MEL STA.MARIA | Bangko Sentral Circular 799 imposing new interest rates may be illegal
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The Bangko Sentral Issued Circular No. 799 Series of 2013 dated July 1, 2013. It provides:
The Monetary Board in its Resolution No. 796 dated May 16, 2013 approved the following revisions governing the rate of interest in the absence of stipulation in loan contracts, thereby amending Section 2of Circular No. 905, Series of 1982:
Section 1. The Rate of interest for the loan or forebearance of any money, goods or credit and the rate allowed in judgments, in the absence of an express contract as to such rate of interest, shall be six percent (6%) per annum
Section 2. In view of the above, Subsection X305.1 of the Manual of Regulations for Banks and Sections 4305Q.1, 4305S.3, and 4303P.1 of the Manual of Regulations for Non-Bank Financial Institutions are hereby amended accordingly.
This Circular shall take effect on July 1, 2013
This circular is highly questionable. It is an imposition which is not allowed by law. It is illegal and therefore void ab initio.
It is well entrenched that, in the Philippines, there is a hierarchy of laws. The most important law is the Constitution. Coming second are statutes made by Congress and approved by the President. And the last are rules and regulations such as circulars. Accordingly, Article 7 of the Civil Code of the Philippines is very clear when it provides that “laws are repealed only by subsequent ones” and declares that “administrative or executive orders and regulations shall be valid only when they are not contrary to the laws or the Constitution.” Consequently, Article 5 of the same Civil Code provides that “acts executed against the provisions of mandatory or prohibitory laws shall be void, except when the law itself authorizes its validity.”
Circular No.799 mandates a new monetary interest rate. It provides that the rate of interest for the loan or forebearance of any money, goods or credit … in the absence of an express contract as to such rate of interest, shall be six percent (6%) per annum. This mere circular cannot repeal the law on monetary interest, which is Article 1956 of the Civil Code providing that, “no interest shall be due unless it has been expressly stipulated in writing.” Article 1956 is a mandatory law as it uses the word “shall” connoting a command. It is likewise a prohibitory law as it starts with the phrase “no interest.” Thus, in accordance with Article 5 of the Civil Code, Circular No. 799 may be considered void. It may be considered to have no effect.
As the Supreme Court said in Sebastian Siga-An vs. Villanueva (G.R. No. 173227 January 20, 2009), “collection of interest without any stipulation therefor in writing is prohibited by law.” The Bangko Sentral just issued a circular which is prohibited by law.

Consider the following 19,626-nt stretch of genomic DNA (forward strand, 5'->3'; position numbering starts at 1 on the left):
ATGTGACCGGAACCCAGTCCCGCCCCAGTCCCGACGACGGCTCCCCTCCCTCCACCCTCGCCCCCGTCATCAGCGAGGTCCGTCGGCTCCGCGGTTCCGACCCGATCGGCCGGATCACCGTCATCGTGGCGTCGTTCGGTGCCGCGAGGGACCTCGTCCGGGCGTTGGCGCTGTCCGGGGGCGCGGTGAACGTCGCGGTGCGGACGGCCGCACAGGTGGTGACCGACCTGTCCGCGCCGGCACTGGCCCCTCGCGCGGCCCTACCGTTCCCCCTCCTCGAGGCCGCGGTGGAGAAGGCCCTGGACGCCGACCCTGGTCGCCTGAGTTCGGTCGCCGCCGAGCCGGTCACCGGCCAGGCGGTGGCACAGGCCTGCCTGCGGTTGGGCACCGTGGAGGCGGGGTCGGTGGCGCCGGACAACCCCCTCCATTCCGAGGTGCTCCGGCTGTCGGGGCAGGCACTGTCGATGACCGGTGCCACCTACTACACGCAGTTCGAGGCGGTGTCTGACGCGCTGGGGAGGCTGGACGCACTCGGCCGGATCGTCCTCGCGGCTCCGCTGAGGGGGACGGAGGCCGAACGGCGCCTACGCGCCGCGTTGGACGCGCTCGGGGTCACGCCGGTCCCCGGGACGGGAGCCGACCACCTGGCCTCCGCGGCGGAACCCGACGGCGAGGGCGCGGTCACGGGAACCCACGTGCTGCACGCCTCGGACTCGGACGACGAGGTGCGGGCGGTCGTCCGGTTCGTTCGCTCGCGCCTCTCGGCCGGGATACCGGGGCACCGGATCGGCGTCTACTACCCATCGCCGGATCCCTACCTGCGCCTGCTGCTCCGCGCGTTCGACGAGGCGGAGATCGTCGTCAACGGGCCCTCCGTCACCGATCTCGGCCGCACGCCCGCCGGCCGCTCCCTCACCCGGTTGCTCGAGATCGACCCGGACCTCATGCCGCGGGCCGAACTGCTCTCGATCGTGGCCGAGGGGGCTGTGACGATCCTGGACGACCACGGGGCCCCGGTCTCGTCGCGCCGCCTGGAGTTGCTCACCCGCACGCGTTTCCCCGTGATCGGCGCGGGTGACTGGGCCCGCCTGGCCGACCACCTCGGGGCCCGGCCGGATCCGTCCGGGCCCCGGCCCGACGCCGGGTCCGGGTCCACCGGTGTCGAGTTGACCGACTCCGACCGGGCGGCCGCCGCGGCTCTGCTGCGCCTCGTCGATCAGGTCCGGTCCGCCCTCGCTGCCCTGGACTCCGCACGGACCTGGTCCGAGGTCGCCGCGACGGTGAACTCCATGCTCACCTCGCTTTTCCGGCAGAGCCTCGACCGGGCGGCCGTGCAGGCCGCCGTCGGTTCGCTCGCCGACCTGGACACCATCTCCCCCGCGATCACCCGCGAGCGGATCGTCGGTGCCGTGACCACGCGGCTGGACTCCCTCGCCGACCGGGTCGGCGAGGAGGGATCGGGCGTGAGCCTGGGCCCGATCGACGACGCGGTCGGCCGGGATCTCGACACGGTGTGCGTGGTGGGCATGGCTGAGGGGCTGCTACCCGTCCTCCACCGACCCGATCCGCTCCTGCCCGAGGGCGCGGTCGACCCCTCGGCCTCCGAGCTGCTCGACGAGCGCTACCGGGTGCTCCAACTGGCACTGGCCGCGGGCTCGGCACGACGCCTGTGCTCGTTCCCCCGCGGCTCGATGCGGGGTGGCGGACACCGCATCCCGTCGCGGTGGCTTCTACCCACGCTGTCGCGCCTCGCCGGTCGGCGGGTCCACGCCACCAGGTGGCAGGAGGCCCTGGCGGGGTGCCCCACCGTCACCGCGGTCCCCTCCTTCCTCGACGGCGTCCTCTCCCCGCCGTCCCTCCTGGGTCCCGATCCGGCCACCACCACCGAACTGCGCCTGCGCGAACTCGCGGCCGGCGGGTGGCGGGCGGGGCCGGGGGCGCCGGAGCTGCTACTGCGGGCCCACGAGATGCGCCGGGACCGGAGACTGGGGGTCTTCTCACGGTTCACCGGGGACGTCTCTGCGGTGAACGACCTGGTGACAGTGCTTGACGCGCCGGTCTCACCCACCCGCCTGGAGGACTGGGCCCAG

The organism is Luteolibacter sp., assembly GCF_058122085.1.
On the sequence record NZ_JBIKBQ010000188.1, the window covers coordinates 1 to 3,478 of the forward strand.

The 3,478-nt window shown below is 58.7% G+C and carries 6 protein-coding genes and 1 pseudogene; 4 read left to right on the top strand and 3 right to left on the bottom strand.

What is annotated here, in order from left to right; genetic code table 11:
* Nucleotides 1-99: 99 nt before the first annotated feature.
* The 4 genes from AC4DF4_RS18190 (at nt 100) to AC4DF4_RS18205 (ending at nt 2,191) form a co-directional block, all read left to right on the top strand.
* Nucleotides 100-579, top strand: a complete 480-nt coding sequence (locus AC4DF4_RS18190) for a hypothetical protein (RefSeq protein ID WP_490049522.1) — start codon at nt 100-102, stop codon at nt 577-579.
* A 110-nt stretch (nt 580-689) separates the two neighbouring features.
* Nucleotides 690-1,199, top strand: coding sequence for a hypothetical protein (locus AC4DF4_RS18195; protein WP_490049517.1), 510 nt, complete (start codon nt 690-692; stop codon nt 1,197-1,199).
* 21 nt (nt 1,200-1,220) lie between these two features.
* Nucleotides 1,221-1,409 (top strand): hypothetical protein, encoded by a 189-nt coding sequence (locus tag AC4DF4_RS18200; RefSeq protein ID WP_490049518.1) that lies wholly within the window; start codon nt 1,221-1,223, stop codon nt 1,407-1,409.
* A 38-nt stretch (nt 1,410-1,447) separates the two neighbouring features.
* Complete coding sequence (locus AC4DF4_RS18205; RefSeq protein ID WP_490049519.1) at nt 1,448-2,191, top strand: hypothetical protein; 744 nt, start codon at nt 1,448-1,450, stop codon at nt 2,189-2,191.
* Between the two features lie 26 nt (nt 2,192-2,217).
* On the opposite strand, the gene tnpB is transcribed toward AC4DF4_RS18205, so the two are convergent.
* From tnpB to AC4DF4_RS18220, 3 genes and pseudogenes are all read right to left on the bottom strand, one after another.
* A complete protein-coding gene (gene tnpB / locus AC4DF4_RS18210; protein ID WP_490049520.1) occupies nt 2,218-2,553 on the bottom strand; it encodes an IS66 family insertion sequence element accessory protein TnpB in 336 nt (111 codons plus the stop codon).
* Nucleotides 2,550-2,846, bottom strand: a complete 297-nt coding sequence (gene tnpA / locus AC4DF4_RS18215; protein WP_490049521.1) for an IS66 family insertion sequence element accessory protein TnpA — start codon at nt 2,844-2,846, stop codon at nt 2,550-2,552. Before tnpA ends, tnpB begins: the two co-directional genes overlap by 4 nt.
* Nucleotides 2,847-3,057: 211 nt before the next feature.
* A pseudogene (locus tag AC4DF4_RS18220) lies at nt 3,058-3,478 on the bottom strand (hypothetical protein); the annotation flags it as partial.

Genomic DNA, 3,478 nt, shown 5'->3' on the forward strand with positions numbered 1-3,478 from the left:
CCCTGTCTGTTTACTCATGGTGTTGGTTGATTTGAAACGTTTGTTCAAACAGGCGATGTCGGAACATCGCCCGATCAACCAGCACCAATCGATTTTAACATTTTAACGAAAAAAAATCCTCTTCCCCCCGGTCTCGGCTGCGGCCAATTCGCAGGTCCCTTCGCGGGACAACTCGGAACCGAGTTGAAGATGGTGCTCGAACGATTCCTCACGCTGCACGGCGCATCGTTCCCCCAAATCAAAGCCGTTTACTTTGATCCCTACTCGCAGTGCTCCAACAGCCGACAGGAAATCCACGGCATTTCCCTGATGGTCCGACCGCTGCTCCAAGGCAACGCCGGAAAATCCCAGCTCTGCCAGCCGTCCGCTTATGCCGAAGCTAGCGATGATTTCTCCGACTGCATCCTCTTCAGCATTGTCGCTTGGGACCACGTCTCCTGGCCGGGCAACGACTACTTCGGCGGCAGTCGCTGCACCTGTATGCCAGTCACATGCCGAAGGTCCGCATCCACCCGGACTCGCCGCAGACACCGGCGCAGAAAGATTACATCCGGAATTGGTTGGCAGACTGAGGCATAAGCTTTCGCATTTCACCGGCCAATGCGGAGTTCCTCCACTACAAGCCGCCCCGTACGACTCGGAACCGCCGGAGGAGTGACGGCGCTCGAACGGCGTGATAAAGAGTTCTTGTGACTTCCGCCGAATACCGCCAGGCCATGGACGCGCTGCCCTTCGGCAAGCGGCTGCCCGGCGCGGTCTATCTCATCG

Likewise Circular No. 799 provides that “the rate allowed in judgments, in the absence of an express contract as to such rate of interest, shall be six percent (6%) per annum.” This is what is called compensatory interest, which is currently governed by Article 2209 of the Civil Code. Again in the case of Sebastian Siga-An vs. Villanueva (G.R. No. 173227 January 20, 2009), the Supreme Court said:
“There are instances in which an interest may be imposed even in the absence of express stipulation, verbal or written, regarding payment of interest. Article 2209 of the Civil Code states that if the obligation consists in the payment of a sum of money, and the debtor incurs delay, a legal interest of 12% per annum may be imposed as indemnity for damages if no stipulation on the payment of interest was agreed upon. Likewise, Article 2212 of the Civil Code provides that interest due shall earn legal interest from the time it is judicially demanded, although the obligation may be silent on this point.”
Given the pronouncement of the Supreme Court which cited Article 2209 of the Civil Code providing a legal interest of 12% per annum as rate allowed in judgments, how then could a mere Bangko Sentral Circular repeal this rate of 12% and make it at 6%?
Circular No. 799 must be withdrawn. Our regulators must know and follow the law. They cannot substitute their own discretionary and official acts and decisions over norms and rules mandated by law. Given their important government positions, it is unforgivable for them not to know the substantive law precisely having a great bearing on their official functions, thereby resulting in the issuance of legally improper circulars impacting our economy and prejudicing our business people. Not even the Bangko Sentral or the Monetary Board can usurp legislative sovereign functions which are the exclusive domain of the legislature. A mere circular cannot amend an act of Congress. Such circular likewise cannot revise an interpretation of the law made by the Supreme Court. The Bangko Sentral and the Monetary Board must know their places in our political and constitutional system. They cannot act ultra vires.